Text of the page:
More airlines are dropping their resistance to participating in the Internet of Things and plan to invest in new technologies to improve the passenger experience, a new survey of executives found.
Today, fewer than a third of airlines have embarked on major Internet of Things projects, according to a recent survey by SITA, a European firm that provides technology solutions for the industry. And many of them are not using new technologies on passengers, but rather on strategies to help maximize fuel efficiency and to maintain their aircraft.
But that’s starting to change.
Technology executives at more than 50 carriers of all sizes and models told SITA they are more seriously evaluating Internet of Things solutions that benefit passengers. Interestingly, Chinese carriers are particularly intrigued by the Internet of Things, with 80 percent of the country’s carriers telling SITA they were planning a major project by 2019. SITA, however, take a wide view of what constitutes the Internet of Things, including just about all projects in which airlines plan to use technology to personalize the travel experience.
The Internet of Things describes a web of devices and people connected over the internet. Often, the idea is to make a consumer’s life easier, which is why products like an internet-connected refrigerator – it can tell you when to buy more milk – have increasingly been hitting the market. Airlines are intrigued by the Internet of Things, in part because they can use projects to tailor information and offers to individual passengers. Carriers also like the Internet of Things for maintenance reasons, such as when they can learn, through the internet, that there is a problem with a part well before an aircraft reaches the hangar.
At all airlines, many of the consumer-related projects under consideration are relatively minor in scope. For example, more than 60 percent of airlines said they are willing to share accurate estimates of “walk-to-gate” times with passengers, up from about one third in SITA’s 2015 survey. Additionally, more than six in 10 airlines reported they were interested in delivering real-time baggage tracking to travelers, up from about four in 10 in 2015.
Other projects are more invasive, and could take longer to implement, if airlines even bother at all. SITA is betting carriers may adopt what it calls ‘single token travel.’ With this approach, airlines would obtain a biometric scan at the first touchpoint in the traveler’s journey. Then, at the baggage drop, boarding gate, security line, or immigration checkpoint, passengers would submit to a facial scan to prove their identity. They would not need identification cards, passports or boarding passes.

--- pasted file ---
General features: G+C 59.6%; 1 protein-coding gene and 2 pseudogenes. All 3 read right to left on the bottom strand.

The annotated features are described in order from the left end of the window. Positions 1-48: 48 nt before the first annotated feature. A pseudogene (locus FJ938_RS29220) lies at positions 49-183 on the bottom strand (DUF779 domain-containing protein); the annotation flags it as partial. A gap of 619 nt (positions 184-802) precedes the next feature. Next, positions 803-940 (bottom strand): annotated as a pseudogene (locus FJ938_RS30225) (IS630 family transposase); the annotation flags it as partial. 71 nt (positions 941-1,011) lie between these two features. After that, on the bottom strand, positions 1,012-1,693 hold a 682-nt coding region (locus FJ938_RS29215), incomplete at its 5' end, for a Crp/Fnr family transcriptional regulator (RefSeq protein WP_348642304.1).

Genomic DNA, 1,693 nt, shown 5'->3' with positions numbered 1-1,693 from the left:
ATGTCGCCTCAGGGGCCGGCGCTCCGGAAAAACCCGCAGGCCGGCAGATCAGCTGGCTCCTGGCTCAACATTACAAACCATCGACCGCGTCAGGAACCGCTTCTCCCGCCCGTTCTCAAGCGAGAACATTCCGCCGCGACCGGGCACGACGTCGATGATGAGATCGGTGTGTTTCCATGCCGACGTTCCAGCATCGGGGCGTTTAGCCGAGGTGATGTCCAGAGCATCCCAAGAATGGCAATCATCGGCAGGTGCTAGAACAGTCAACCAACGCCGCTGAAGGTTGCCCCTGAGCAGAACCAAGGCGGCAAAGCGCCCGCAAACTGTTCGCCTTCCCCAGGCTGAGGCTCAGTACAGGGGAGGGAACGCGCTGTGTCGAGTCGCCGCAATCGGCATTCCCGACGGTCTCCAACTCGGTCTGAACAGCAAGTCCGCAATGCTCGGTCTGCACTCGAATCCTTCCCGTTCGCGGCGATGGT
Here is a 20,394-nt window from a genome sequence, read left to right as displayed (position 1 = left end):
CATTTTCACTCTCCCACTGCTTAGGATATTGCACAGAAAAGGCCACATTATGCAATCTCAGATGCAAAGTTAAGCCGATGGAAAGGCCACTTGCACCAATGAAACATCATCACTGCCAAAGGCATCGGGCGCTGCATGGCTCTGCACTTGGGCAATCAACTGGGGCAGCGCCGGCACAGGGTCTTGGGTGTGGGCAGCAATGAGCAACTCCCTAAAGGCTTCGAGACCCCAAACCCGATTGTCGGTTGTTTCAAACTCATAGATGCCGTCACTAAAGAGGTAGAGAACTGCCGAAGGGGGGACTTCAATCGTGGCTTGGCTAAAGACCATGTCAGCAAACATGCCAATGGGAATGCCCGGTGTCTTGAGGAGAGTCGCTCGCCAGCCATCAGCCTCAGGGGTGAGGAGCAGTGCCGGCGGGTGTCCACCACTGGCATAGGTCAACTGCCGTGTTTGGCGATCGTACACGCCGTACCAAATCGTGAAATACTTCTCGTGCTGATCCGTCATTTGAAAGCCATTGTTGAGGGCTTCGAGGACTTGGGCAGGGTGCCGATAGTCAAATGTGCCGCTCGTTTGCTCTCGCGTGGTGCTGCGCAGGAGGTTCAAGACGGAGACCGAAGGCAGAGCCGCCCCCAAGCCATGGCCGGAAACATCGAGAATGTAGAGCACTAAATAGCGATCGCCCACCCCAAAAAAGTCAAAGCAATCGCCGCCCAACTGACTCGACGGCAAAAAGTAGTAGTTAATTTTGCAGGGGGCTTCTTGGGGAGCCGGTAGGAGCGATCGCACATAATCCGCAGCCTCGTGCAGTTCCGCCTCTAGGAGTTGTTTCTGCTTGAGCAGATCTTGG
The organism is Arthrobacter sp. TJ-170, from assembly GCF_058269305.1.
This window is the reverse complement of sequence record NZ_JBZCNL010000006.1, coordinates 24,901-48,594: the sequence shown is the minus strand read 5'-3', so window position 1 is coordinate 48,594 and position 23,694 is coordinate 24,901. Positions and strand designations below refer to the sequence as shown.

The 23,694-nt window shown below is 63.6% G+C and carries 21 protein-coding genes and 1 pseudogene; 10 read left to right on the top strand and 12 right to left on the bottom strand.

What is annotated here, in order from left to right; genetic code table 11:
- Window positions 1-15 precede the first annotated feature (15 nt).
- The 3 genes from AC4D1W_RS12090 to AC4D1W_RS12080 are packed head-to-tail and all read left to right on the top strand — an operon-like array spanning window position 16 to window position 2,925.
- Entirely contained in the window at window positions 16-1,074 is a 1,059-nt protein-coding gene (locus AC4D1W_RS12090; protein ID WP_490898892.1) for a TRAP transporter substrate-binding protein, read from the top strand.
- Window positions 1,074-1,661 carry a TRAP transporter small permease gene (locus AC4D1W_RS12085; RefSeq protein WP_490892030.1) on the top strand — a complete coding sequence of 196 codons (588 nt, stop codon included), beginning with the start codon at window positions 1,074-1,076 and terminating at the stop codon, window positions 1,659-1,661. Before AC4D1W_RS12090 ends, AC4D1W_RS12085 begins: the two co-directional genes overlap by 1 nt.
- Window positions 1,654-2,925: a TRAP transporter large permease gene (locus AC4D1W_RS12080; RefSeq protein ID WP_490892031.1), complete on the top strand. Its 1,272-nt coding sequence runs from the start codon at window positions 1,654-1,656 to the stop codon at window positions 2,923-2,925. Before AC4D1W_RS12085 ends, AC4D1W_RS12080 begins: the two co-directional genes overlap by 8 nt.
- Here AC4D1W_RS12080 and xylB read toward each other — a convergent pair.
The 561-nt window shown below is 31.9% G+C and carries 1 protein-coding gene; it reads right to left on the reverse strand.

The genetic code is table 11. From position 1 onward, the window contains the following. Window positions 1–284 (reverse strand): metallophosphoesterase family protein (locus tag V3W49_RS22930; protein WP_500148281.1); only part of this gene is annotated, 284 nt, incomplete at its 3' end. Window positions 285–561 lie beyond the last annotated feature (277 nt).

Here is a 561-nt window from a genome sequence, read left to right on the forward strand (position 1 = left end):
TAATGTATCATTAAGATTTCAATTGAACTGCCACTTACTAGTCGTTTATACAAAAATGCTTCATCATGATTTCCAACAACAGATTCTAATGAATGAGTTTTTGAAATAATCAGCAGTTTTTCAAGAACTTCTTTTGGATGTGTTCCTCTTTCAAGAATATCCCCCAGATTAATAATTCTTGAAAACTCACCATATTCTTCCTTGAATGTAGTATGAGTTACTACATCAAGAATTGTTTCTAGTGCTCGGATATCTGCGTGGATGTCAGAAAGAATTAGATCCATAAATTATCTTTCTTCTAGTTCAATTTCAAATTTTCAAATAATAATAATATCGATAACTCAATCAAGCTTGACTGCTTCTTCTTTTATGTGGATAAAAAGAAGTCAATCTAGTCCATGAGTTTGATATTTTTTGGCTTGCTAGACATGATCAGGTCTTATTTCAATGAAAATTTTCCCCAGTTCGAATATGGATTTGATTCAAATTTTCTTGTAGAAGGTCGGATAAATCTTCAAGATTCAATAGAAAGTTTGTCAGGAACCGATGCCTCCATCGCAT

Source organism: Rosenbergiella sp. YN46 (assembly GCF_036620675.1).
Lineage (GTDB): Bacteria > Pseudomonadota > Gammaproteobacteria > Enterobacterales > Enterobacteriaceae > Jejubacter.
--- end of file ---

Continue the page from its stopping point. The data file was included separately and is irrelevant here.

About half of the airlines told SITA they would focus resources on biometric technology over the next three years. However, as with many Internet of Things projects, airlines say they are concerned about privacy issues. Almost every airline agreed that the “the perceived invasion of passenger privacy was an IoT challenge to some degree.”
Still, airlines are calculating they will receive benefits beyond making travel more efficient for customers. Now, according to SITA, most airlines track customer behavior through frequent flier program accounts. But increasingly, carriers understand they can obtain more complete data by track passenger whereabouts in the terminal and elsewhere. If they know more about customers, they can tailor offers to them.
In more traditional technology, carriers continue to invest in mobile applications, the survey found. While most U.S. carriers have long offered mobile boarding passes and check in, airlines elsewhere are beginning to catch up. About three in four airlines have mobile boarding passes, and SITA said more than 90 percent of carriers will offer them by 2019.
Carriers told SITA they hope to use apps to generate more revenue. Today, according to SITA, mobile app bookings account for only about 4 percent of overall revenue, but that number is predicted to triple in three years. Airlines also want to use apps to increase ancillary sales. Now, carriers earn about 4 percent of their total ancillary revenues through apps, but SITA predicts that will reach 14 percent by 2019.
Today, airlines usually sell offers like lounge access, WiFi and seating, but SITA predicts airlines will expand app-based sales by 2019, hawking non-airline related items like travel insurance and car rentals.